Fighting poverty through quality of education
President Muhammadu Buhari the other day underlined the importance of education to national development and cited its quality as the best means of lifting people out of poverty. The president made the point at the commissioning of the Postgraduate Centre of Excellence at the Ahmadu Bello University, Zaria, in Kaduna State. According to the president, his “administration places much premium on education at all levels, as it is the bedrock of society’s progress and the way to overcome poverty.”
The president further expressed his concern over the state of facilities in Nigerian universities due to the perennial funding problem. While noting that his administration had spent about N1.3 trillion on the development of the education sector in the past four years, excluding funds spent on overhead and personnel costs, he promised that his administration would continue to give education a pride of place in his policy enunciations.
There is no denial of the importance of education to the development of modern societies. Knowledge, as the saying goes, is power. Its application to material production unleashes development in its entire ramification. Serious governments make it the pillar of their development strategies. At the beginning of the prevailing century both President Clinton and Prime Minister Tony Blair made it a priority programme while in office in their respective countries. More important is the fact that education underpins the famous “Asian miracle.”
The Nigerian leader should note that the interesting thing about these countries was that they went above rhetoric to concrete exertions with the effect that everyone could see the ramifying impact on the spiritual and material wellbeing of their people. Eight countries in East Asia, namely, Japan, South Korea, Taiwan, Hong Kong, Singapore, Thailand, Malaysia and Indonesia were at the core of the “East Asian miracle” because of the thespian growth of their economies. Between 1965 and 1990, while the miracle was unfolding, their gross domestic product (GDP) doubled and there was a corresponding momentous reduction in poverty and income disparity.
Today, the result is that people in East Asia live longer with life expectancy put at about 75 years. They are more literate as most go to school for longer periods and their standard of living is remarkable. Many have adduced various reasons for this miracle such as business model and authoritarian approaches, but the real kernel lies in the quality of education. Indeed, human resource development accounted for what is known as education miracle at the back of the economic miracle.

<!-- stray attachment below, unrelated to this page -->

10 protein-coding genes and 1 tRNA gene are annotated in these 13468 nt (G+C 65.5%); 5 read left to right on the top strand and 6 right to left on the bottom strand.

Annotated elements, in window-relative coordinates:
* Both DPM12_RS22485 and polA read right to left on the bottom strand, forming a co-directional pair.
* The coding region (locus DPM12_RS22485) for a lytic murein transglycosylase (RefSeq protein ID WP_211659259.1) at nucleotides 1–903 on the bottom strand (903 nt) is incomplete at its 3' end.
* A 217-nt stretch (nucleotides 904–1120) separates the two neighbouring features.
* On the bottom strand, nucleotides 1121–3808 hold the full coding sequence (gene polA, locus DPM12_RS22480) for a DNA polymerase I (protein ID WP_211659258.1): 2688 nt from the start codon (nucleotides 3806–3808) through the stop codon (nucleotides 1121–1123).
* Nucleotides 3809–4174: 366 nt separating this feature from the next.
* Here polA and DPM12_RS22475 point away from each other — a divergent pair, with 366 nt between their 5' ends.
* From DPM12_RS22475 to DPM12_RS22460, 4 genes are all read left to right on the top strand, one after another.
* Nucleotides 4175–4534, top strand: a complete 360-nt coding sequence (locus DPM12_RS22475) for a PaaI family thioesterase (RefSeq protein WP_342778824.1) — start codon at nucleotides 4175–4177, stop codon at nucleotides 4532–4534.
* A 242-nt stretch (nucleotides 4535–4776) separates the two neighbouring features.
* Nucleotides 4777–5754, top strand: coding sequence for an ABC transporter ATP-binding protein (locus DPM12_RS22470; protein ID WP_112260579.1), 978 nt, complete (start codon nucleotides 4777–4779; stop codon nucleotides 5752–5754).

Without equivocation, the Academic Staff Union of Universities (ASUU) has been at the vanguard of organisations clamouring for improvement in the educational sector, especially at the tertiary level. It has pointed out the lack of interest of minders of state policies to prioritise education and has incessantly proffered solutions to resolve the contradictions in the sector. Often, it has met with a listless Federal Government. Little wonder that the president’s statement could elicit a response from the body. In its response to the president statement, through one of its branch chairmen, Prof. Deji Omole, ASUU advised the President to go beyond rhetoric to action. Omole noted that “Nigeria can only be developed by Nigerians themselves and they can only develop if they have quality education to grow the economy. So, it is not enough to make a political statement, you must follow it with action.”
Truly, education has lifted people out of poverty where it has been prioritised. Our country today earned the unenviable position of the seat of global poverty with over half of its population living in extreme poverty. The mass deprivation that Nigerians face is not as a result of some celestial curse but the choice we have made. Access to some basic necessities for growing the mind and body is certainly at the roots and education is one of them. As the late Claude Ake noted of African leaders including Nigeria, development has never been on the agenda and for them politics is warfare. Where there is no development agenda, education is inherently discounted. The current administration is intolerant of conversation within the polity and is not enamoured of education with its consequent liberalism.
Besides, budgetary statistics speak to the reality of funding of education in Nigeria and put a lie to claims of adequate funding by the president. Between 2015 and now, allocation to education has never exceeded the seven per cent threshold reached under the previous administration. Serious countries try to stay or nudge above the UNESCO 26 per cent threshold. Nigeria is far from the double-digit zone. Governments act and not just talk when they are committed to policies and programmes. Doubtless, government has not demonstrated enough commitment to education.
Even while scarcity of resources may be pleaded for their lack-luster focus on education, government can do well by reprioritising things. One indicator of a serious government on the question of education is the level of investment in the sector and secondly by mindful insertion of round pegs in round holes, that is putting a professional in charge of education with the concurrence of major stakeholders in that sector. On the whole, as we have always noted, leaders at all levels in Nigeria should always bear in mind that there is a link between the quality of education and development in any country. And so Nigeria cannot lead Africa if its commitment to funding education is not robust.
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